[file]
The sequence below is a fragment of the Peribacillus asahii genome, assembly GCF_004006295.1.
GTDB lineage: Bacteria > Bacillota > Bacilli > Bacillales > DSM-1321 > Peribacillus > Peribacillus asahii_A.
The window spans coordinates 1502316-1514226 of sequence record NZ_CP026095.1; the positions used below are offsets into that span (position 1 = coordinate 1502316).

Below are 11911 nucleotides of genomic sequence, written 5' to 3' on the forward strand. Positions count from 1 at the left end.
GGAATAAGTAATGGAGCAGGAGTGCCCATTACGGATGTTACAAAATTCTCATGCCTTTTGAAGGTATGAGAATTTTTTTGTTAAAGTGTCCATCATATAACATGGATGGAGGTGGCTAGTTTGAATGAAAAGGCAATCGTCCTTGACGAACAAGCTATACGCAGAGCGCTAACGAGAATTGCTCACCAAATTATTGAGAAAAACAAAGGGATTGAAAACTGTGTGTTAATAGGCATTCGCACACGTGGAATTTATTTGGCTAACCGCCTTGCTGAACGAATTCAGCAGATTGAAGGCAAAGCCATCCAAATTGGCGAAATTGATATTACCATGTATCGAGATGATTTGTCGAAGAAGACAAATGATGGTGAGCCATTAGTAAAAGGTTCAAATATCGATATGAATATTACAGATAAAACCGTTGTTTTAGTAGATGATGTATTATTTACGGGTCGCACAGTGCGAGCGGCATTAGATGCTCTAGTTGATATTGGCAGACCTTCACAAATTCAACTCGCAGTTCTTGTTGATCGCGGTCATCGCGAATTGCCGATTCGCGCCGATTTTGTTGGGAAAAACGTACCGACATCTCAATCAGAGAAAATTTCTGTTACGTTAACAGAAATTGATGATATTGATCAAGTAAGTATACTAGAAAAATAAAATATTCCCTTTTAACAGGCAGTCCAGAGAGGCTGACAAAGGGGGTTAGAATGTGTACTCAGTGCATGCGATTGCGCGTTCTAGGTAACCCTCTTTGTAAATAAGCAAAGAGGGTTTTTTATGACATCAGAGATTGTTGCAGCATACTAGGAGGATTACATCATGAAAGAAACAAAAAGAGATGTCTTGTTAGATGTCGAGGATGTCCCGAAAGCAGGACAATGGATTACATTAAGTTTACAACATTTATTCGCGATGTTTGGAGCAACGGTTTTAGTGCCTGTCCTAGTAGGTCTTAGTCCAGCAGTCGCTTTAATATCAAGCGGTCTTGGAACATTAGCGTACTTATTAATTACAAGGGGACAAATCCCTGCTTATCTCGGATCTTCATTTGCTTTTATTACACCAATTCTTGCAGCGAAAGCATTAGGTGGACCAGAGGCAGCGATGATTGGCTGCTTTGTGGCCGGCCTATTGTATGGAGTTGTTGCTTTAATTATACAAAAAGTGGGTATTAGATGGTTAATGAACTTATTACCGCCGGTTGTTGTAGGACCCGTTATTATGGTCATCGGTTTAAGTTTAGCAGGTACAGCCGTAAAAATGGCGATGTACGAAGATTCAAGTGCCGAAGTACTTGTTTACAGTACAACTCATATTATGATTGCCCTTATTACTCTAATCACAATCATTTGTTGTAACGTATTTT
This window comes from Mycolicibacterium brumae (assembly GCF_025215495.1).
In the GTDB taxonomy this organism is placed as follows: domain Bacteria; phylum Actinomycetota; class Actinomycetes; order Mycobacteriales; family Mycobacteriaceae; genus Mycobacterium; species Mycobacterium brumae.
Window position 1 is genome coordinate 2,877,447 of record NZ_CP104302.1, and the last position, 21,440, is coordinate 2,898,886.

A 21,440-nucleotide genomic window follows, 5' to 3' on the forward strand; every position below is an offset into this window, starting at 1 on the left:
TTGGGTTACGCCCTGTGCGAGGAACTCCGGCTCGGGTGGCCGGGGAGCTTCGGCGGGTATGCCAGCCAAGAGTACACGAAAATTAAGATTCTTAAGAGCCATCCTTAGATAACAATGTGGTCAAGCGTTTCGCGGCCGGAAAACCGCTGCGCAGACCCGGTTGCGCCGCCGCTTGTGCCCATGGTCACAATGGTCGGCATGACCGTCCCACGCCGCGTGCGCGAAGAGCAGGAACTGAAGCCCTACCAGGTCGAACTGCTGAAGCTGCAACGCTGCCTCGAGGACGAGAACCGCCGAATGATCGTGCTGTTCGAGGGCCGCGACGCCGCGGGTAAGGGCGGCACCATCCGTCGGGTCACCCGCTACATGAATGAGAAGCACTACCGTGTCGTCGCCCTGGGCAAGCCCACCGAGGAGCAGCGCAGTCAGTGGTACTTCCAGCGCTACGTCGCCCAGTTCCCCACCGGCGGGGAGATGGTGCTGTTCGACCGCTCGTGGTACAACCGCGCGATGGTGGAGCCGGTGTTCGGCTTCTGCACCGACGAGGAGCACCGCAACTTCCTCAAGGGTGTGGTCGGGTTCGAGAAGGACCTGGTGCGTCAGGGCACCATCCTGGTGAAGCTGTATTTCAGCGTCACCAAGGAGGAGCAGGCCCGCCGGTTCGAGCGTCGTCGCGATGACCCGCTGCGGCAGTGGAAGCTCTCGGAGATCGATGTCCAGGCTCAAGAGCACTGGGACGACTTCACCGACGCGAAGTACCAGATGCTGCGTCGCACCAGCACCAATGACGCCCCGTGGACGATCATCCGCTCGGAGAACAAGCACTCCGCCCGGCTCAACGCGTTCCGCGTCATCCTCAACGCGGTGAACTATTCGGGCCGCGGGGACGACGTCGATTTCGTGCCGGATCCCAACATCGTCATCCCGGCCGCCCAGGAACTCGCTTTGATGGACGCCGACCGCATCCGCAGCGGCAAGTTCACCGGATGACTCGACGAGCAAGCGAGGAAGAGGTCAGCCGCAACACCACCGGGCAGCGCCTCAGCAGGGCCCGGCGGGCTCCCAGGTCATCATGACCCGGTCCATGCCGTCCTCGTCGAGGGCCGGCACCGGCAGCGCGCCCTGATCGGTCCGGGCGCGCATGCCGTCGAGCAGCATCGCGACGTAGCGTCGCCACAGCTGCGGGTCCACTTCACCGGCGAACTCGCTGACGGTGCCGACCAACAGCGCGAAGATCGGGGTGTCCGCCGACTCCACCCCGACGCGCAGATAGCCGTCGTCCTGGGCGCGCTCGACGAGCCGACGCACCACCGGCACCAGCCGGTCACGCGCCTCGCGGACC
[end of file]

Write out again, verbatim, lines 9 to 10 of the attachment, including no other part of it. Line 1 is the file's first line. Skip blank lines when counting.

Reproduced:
A 21,440-nucleotide genomic window follows, 5' to 3' on the forward strand; every position below is an offset into this window, starting at 1 on the left:
TTGGGTTACGCCCTGTGCGAGGAACTCCGGCTCGGGTGGCCGGGGAGCTTCGGCGGGTATGCCAGCCAAGAGTACACGAAAATTAAGATTCTTAAGAGCCATCCTTAGATAACAATGTGGTCAAGCGTTTCGCGGCCGGAAAACCGCTGCGCAGACCCGGTTGCGCCGCCGCTTGTGCCCATGGTCACAATGGTCGGCATGACCGTCCCACGCCGCGTGCGCGAAGAGCAGGAACTGAAGCCCTACCAGGTCGAACTGCTGAAGCTGCAACGCTGCCTCGAGGACGAGAACCGCCGAATGATCGTGCTGTTCGAGGGCCGCGACGCCGCGGGTAAGGGCGGCACCATCCGTCGGGTCACCCGCTACATGAATGAGAAGCACTACCGTGTCGTCGCCCTGGGCAAGCCCACCGAGGAGCAGCGCAGTCAGTGGTACTTCCAGCGCTACGTCGCCCAGTTCCCCACCGGCGGGGAGATGGTGCTGTTCGACCGCTCGTGGTACAACCGCGCGATGGTGGAGCCGGTGTTCGGCTTCTGCACCGACGAGGAGCACCGCAACTTCCTCAAGGGTGTGGTCGGGTTCGAGAAGGACCTGGTGCGTCAGGGCACCATCCTGGTGAAGCTGTATTTCAGCGTCACCAAGGAGGAGCAGGCCCGCCGGTTCGAGCGTCGTCGCGATGACCCGCTGCGGCAGTGGAAGCTCTCGGAGATCGATGTCCAGGCTCAAGAGCACTGGGACGACTTCACCGACGCGAAGTACCAGATGCTGCGTCGCACCAGCACCAATGACGCCCCGTGGACGATCATCCGCTCGGAGAACAAGCACTCCGCCCGGCTCAACGCGTTCCGCGTCATCCTCAACGCGGTGAACTATTCGGGCCGCGGGGACGACGTCGATTTCGTGCCGGATCCCAACATCGTCATCCCGGCCGCCCAGGAACTCGCTTTGATGGACGCCGACCGCATCCGCAGCGGCAAGTTCACCGGATGACTCGACGAGCAAGCGAGGAAGAGGTCAGCCGCAACACCACCGGGCAGCGCCTCAGCAGGGCCCGGCGGGCTCCCAGGTCATCATGACCCGGTCCATGCCGTCCTCGTCGAGGGCCGGCACCGGCAGCGCGCCCTGATCGGTCCGGGCGCGCATGCCGTCGAGCAGCATCGCGACGTAGCGTCGCCACAGCTGCGGGTCCACTTCACCGGCGAACTCGCTGACGGTGCCGACCAACAGCGCGAAGATCGGGGTGTCCGCCGACTCCACCCCGACGCGCAGATAGCCGTCGTCCTGGGCGCGCTCGACGAGCCGACGCACCACCGGCACCAGCCGGTCACGCGCCTCGCGGACC